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Originally posted at FanLit.
The Oracle’s Queen is the final novel in Lynn Flewelling’s TAMIR TRIAD, an epic story about a queen who has been prophesied to rule the land of Skala. To prevent the emergence of this queen, the king, who usurped the throne by killing his own female family members, has killed all the noble women and girls who could possibly challenge him. He doesn’t know that his own sister’s daughter has been hidden by dark magic and a heinous murder.
In the first novel, The Bone Doll’s Twin, we watch this little girl grow up as a boy named Tobin. Tobin struggles with gender identity, the madness of his mother, the ghost of his murdered twin brother, the confusion and guilt of his father, and the need to deal with his uncle the king. It’s pretty compelling. In Hidden Warrior, the second novel, Tobin has learned that he’s really a girl. While this explains a lot about the weirdness of his life, the knowledge causes him all sorts of other issues — the gender identify issue is most prominent. Can someone who’s been thinking of himself as a boy all his life switch to being a girl? Fortunately, Tobin has time to adjust because he still must act like a boy until it’s time to reveal himself as the rightful queen.
The Oracle’s Queen begins where Hidden Warrior ended — with Tobin being transformed into a girl in public and claiming to be the prophesied queen. Now the nobles are forced to choose sides — will they be loyal to the king and the son he pronounced as his heir, or will they realize that Tamir must be crowned so that the land can be healed? Tamir’s friends — Prince Korin’s Companions — must also choose sides between Prince Korin and Princess Tamir. For me, this was probably the most gripping part of the story in this last book of the trilogy. These boys (and, covertly, a few girls) have been training for years to fight for their prince and this is not how they expected it to happen.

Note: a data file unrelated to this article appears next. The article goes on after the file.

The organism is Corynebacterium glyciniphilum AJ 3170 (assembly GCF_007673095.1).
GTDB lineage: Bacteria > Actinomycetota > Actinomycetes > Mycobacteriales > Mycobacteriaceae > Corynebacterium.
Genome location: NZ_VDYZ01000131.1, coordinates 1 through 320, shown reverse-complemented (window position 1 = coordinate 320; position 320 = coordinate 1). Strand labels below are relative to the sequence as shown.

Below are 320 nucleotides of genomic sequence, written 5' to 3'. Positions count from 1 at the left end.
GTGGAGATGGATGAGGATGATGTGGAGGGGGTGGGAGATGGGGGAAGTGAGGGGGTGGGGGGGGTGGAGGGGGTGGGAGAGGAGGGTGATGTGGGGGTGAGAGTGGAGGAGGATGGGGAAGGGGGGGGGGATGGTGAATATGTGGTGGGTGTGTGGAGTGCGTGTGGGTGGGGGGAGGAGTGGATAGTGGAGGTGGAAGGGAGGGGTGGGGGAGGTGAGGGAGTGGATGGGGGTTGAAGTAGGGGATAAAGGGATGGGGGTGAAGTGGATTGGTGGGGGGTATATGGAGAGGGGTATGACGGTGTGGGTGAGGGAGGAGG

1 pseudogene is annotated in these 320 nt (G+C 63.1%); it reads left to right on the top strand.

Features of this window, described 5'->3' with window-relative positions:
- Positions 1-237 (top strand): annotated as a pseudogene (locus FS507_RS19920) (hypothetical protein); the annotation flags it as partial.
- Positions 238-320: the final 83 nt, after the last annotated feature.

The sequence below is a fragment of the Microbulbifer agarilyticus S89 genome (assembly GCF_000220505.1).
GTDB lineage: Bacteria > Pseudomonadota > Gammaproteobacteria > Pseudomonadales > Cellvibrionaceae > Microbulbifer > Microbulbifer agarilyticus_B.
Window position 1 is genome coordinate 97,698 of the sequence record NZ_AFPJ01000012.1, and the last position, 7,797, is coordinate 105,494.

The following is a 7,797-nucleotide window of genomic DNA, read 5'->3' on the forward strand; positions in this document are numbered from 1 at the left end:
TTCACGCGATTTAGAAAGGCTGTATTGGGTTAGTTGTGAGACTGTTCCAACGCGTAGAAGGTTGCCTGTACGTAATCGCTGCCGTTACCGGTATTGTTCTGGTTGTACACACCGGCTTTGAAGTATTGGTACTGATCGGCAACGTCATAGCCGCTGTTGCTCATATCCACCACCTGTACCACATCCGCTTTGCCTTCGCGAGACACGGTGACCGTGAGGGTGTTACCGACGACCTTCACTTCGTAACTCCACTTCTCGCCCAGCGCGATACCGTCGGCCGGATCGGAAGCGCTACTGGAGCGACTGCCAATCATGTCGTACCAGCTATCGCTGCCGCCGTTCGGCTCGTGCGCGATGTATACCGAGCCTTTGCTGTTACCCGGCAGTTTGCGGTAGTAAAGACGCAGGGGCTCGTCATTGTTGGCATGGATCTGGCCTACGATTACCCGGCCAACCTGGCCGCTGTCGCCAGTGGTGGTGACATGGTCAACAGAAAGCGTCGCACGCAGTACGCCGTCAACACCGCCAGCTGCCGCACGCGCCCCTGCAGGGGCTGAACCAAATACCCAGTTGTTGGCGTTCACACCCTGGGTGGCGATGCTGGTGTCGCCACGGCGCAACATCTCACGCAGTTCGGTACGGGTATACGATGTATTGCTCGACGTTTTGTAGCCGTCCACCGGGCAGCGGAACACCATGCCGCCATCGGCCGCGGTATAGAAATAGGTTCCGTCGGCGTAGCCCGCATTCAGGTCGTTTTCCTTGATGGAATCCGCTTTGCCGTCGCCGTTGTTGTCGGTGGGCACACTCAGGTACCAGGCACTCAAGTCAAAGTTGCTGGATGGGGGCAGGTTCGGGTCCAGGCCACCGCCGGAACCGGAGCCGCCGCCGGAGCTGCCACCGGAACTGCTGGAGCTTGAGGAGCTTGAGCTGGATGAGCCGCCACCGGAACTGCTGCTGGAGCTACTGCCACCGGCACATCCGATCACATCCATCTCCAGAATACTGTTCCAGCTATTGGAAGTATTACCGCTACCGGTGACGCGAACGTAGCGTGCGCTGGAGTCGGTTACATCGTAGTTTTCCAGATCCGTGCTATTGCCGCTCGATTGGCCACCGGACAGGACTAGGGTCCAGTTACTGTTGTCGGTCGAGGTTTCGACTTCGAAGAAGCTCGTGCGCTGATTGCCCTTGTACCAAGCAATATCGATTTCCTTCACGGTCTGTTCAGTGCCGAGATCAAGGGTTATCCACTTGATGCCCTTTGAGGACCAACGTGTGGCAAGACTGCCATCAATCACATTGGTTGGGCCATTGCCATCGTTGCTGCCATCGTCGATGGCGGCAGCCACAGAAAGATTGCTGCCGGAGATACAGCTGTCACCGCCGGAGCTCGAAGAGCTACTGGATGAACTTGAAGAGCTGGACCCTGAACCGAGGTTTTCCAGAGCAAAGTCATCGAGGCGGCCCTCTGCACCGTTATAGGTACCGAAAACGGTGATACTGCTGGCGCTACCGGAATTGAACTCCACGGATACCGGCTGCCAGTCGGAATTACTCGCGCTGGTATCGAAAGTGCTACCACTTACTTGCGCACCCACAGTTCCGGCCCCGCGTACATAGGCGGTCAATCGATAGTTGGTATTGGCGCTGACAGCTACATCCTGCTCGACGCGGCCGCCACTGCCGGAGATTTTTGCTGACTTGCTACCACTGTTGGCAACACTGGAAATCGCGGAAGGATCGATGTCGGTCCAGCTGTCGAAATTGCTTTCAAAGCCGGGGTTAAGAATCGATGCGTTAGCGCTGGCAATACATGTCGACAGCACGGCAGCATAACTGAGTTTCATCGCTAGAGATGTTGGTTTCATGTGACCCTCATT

Most of the plot of The Oracle’s Queen involves the war that ensues after Tamir is revealed and, at this point, the story isn’t remarkably different from so many other epic fantasies. There’s a long slow build-up involving lots of strategizing, war preparations, troop movements, etc. There’s an oracle, visions, a race of helpful fae, and an evil wizard to defeat. Frankly, I thought much of this was dull, simply because it moved slowly and was reminiscent of so many other fantasy epics. I was further disappointed that, to try to secure her throne, Tamir resorted to some of the same ruthless tactics as her uncle had.
The other part of the story involves Tamir’s personal life. She is still trying to satisfy the ghost of her murdered twin (who we keep thinking is gone and at peace until he shows up again). She is also trying to learn to be a woman. Some of this is the little stuff, like learning to walk in a dress or how to style her hair, but other aspects of this new life are monumentally important for Tamir, especially her relationship with her best friend and squire Ki. She’s known for quite a while that she’s in love with Ki but his world is turned upside down when he finds out that she’s a girl. He feels like he’s lost his best friend and he has trouble thinking of her romantically. The angst this causes both of them goes on a bit too long and makes up a significant part of the plot.
If you’ve read and enjoyed the previous books in THE TAMIR TRIAD, you’ll definitely want to read The Oracle’s Queen since it successfully brings Tamir’s story to a close. While I did enjoy the story as a whole, I couldn’t help but think it would have been better if condensed into only two volumes. Again, I recommend Audible Frontiers’ version which is read by Victor Bevine.
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